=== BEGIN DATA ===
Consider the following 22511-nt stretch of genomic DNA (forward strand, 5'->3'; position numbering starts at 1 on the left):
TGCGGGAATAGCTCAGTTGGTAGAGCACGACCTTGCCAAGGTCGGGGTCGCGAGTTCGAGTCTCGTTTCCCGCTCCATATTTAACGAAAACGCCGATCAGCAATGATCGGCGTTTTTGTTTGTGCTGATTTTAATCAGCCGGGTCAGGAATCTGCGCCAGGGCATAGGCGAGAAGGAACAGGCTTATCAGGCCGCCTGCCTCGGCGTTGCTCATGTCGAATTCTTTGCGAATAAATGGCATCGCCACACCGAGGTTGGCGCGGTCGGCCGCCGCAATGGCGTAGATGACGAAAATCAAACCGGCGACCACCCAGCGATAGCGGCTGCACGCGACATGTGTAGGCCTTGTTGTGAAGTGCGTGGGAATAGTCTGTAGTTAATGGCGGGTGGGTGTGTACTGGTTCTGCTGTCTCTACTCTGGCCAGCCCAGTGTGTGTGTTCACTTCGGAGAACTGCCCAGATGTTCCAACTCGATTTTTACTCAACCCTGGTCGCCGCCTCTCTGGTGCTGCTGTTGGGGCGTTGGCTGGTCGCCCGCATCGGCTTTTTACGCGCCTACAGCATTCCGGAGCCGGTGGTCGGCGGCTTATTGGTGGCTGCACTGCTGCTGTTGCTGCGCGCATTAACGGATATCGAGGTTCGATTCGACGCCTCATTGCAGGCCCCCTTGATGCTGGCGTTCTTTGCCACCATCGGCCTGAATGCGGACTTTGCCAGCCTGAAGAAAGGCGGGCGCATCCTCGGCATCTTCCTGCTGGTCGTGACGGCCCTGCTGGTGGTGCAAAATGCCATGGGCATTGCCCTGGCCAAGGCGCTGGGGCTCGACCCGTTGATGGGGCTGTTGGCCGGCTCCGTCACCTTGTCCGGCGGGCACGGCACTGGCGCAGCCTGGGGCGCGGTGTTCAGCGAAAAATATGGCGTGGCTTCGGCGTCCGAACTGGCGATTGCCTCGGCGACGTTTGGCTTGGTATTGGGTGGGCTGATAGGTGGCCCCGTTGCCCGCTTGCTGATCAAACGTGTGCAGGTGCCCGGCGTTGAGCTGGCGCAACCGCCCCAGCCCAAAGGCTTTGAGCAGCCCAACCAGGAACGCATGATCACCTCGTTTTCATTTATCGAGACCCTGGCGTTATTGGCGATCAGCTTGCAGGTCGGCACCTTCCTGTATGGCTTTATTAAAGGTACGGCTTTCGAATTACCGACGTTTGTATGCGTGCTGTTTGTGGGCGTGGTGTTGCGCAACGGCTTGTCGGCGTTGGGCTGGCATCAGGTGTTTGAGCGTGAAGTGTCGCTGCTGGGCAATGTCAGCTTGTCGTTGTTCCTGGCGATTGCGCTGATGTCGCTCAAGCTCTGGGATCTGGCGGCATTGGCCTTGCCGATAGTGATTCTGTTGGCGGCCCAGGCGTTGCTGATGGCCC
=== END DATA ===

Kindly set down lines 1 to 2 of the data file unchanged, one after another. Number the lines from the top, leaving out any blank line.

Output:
Consider the following 22511-nt stretch of genomic DNA (forward strand, 5'->3'; position numbering starts at 1 on the left):
TGCGGGAATAGCTCAGTTGGTAGAGCACGACCTTGCCAAGGTCGGGGTCGCGAGTTCGAGTCTCGTTTCCCGCTCCATATTTAACGAAAACGCCGATCAGCAATGATCGGCGTTTTTGTTTGTGCTGATTTTAATCAGCCGGGTCAGGAATCTGCGCCAGGGCATAGGCGAGAAGGAACAGGCTTATCAGGCCGCCTGCCTCGGCGTTGCTCATGTCGAATTCTTTGCGAATAAATGGCATCGCCACACCGAGGTTGGCGCGGTCGGCCGCCGCAATGGCGTAGATGACGAAAATCAAACCGGCGACCACCCAGCGATAGCGGCTGCACGCGACATGTGTAGGCCTTGTTGTGAAGTGCGTGGGAATAGTCTGTAGTTAATGGCGGGTGGGTGTGTACTGGTTCTGCTGTCTCTACTCTGGCCAGCCCAGTGTGTGTGTTCACTTCGGAGAACTGCCCAGATGTTCCAACTCGATTTTTACTCAACCCTGGTCGCCGCCTCTCTGGTGCTGCTGTTGGGGCGTTGGCTGGTCGCCCGCATCGGCTTTTTACGCGCCTACAGCATTCCGGAGCCGGTGGTCGGCGGCTTATTGGTGGCTGCACTGCTGCTGTTGCTGCGCGCATTAACGGATATCGAGGTTCGATTCGACGCCTCATTGCAGGCCCCCTTGATGCTGGCGTTCTTTGCCACCATCGGCCTGAATGCGGACTTTGCCAGCCTGAAGAAAGGCGGGCGCATCCTCGGCATCTTCCTGCTGGTCGTGACGGCCCTGCTGGTGGTGCAAAATGCCATGGGCATTGCCCTGGCCAAGGCGCTGGGGCTCGACCCGTTGATGGGGCTGTTGGCCGGCTCCGTCACCTTGTCCGGCGGGCACGGCACTGGCGCAGCCTGGGGCGCGGTGTTCAGCGAAAAATATGGCGTGGCTTCGGCGTCCGAACTGGCGATTGCCTCGGCGACGTTTGGCTTGGTATTGGGTGGGCTGATAGGTGGCCCCGTTGCCCGCTTGCTGATCAAACGTGTGCAGGTGCCCGGCGTTGAGCTGGCGCAACCGCCCCAGCCCAAAGGCTTTGAGCAGCCCAACCAGGAACGCATGATCACCTCGTTTTCATTTATCGAGACCCTGGCGTTATTGGCGATCAGCTTGCAGGTCGGCACCTTCCTGTATGGCTTTATTAAAGGTACGGCTTTCGAATTACCGACGTTTGTATGCGTGCTGTTTGTGGGCGTGGTGTTGCGCAACGGCTTGTCGGCGTTGGGCTGGCATCAGGTGTTTGAGCGTGAAGTGTCGCTGCTGGGCAATGTCAGCTTGTCGTTGTTCCTGGCGATTGCGCTGATGTCGCTCAAGCTCTGGGATCTGGCGGCATTGGCCTTGCCGATAGTGATTCTGTTGGCGGCCCAGGCGTTGCTGATGGCCC